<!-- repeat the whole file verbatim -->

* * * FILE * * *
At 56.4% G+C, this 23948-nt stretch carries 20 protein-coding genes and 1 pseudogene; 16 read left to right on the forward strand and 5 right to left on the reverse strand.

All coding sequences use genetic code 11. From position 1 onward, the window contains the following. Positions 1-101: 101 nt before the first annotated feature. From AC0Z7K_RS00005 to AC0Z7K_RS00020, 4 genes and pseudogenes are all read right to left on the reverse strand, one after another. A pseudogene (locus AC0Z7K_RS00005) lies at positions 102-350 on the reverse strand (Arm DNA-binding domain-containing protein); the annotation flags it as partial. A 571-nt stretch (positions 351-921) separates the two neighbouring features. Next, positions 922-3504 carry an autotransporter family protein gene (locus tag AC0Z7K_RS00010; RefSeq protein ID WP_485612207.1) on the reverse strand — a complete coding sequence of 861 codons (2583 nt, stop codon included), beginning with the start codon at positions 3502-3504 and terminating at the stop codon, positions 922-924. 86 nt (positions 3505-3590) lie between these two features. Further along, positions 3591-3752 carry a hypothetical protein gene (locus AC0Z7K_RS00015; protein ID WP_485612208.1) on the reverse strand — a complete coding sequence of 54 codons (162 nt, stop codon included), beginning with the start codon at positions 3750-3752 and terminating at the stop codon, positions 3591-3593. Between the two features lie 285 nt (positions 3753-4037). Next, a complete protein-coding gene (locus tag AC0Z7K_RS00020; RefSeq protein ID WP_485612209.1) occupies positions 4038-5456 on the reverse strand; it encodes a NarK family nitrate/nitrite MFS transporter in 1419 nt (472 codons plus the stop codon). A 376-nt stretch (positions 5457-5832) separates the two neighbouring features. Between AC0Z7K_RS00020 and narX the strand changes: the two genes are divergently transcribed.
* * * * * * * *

At 56.4% G+C, this 23948-nt stretch carries 20 protein-coding genes and 1 pseudogene; 16 read left to right on the forward strand and 5 right to left on the reverse strand.

All coding sequences use genetic code 11. From position 1 onward, the window contains the following. Positions 1-101: 101 nt before the first annotated feature. From AC0Z7K_RS00005 to AC0Z7K_RS00020, 4 genes and pseudogenes are all read right to left on the reverse strand, one after another. A pseudogene (locus AC0Z7K_RS00005) lies at positions 102-350 on the reverse strand (Arm DNA-binding domain-containing protein); the annotation flags it as partial. A 571-nt stretch (positions 351-921) separates the two neighbouring features. Next, positions 922-3504 carry an autotransporter family protein gene (locus tag AC0Z7K_RS00010; RefSeq protein ID WP_485612207.1) on the reverse strand — a complete coding sequence of 861 codons (2583 nt, stop codon included), beginning with the start codon at positions 3502-3504 and terminating at the stop codon, positions 922-924. 86 nt (positions 3505-3590) lie between these two features. Further along, positions 3591-3752 carry a hypothetical protein gene (locus AC0Z7K_RS00015; protein ID WP_485612208.1) on the reverse strand — a complete coding sequence of 54 codons (162 nt, stop codon included), beginning with the start codon at positions 3750-3752 and terminating at the stop codon, positions 3591-3593. Between the two features lie 285 nt (positions 3753-4037). Next, a complete protein-coding gene (locus tag AC0Z7K_RS00020; RefSeq protein ID WP_485612209.1) occupies positions 4038-5456 on the reverse strand; it encodes a NarK family nitrate/nitrite MFS transporter in 1419 nt (472 codons plus the stop codon). A 376-nt stretch (positions 5457-5832) separates the two neighbouring features. Between AC0Z7K_RS00020 and narX the strand changes: the two genes are divergently transcribed.